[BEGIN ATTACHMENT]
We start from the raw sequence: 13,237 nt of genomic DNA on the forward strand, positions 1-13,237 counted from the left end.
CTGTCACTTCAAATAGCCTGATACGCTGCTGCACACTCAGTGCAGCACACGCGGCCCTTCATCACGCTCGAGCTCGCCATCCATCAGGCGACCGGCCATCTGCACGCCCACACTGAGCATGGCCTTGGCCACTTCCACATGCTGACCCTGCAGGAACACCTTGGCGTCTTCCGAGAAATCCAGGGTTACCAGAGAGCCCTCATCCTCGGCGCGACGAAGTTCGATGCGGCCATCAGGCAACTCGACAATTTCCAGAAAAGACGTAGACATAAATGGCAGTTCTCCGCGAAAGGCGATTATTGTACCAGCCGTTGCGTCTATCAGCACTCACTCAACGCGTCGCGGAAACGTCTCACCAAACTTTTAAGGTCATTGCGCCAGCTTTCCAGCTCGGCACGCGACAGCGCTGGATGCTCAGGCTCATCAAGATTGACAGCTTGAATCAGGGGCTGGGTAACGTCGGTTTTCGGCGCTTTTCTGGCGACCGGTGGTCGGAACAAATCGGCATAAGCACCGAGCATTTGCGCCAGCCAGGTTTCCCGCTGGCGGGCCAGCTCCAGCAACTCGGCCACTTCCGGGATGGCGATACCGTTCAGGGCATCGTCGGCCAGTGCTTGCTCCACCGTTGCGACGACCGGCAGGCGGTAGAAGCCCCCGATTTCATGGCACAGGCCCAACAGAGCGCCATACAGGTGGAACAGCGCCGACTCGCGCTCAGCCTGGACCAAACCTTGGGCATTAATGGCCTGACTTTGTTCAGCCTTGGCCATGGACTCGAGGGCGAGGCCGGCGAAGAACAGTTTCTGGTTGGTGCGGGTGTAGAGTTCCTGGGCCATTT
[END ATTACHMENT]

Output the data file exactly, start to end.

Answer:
We start from the raw sequence: 13,237 nt of genomic DNA on the forward strand, positions 1-13,237 counted from the left end.
CTGTCACTTCAAATAGCCTGATACGCTGCTGCACACTCAGTGCAGCACACGCGGCCCTTCATCACGCTCGAGCTCGCCATCCATCAGGCGACCGGCCATCTGCACGCCCACACTGAGCATGGCCTTGGCCACTTCCACATGCTGACCCTGCAGGAACACCTTGGCGTCTTCCGAGAAATCCAGGGTTACCAGAGAGCCCTCATCCTCGGCGCGACGAAGTTCGATGCGGCCATCAGGCAACTCGACAATTTCCAGAAAAGACGTAGACATAAATGGCAGTTCTCCGCGAAAGGCGATTATTGTACCAGCCGTTGCGTCTATCAGCACTCACTCAACGCGTCGCGGAAACGTCTCACCAAACTTTTAAGGTCATTGCGCCAGCTTTCCAGCTCGGCACGCGACAGCGCTGGATGCTCAGGCTCATCAAGATTGACAGCTTGAATCAGGGGCTGGGTAACGTCGGTTTTCGGCGCTTTTCTGGCGACCGGTGGTCGGAACAAATCGGCATAAGCACCGAGCATTTGCGCCAGCCAGGTTTCCCGCTGGCGGGCCAGCTCCAGCAACTCGGCCACTTCCGGGATGGCGATACCGTTCAGGGCATCGTCGGCCAGTGCTTGCTCCACCGTTGCGACGACCGGCAGGCGGTAGAAGCCCCCGATTTCATGGCACAGGCCCAACAGAGCGCCATACAGGTGGAACAGCGCCGACTCGCGCTCAGCCTGGACCAAACCTTGGGCATTAATGGCCTGACTTTGTTCAGCCTTGGCCATGGACTCGAGGGCGAGGCCGGCGAAGAACAGTTTCTGGTTGGTGCGGGTGTAGAGTTCCTGGGCCATTT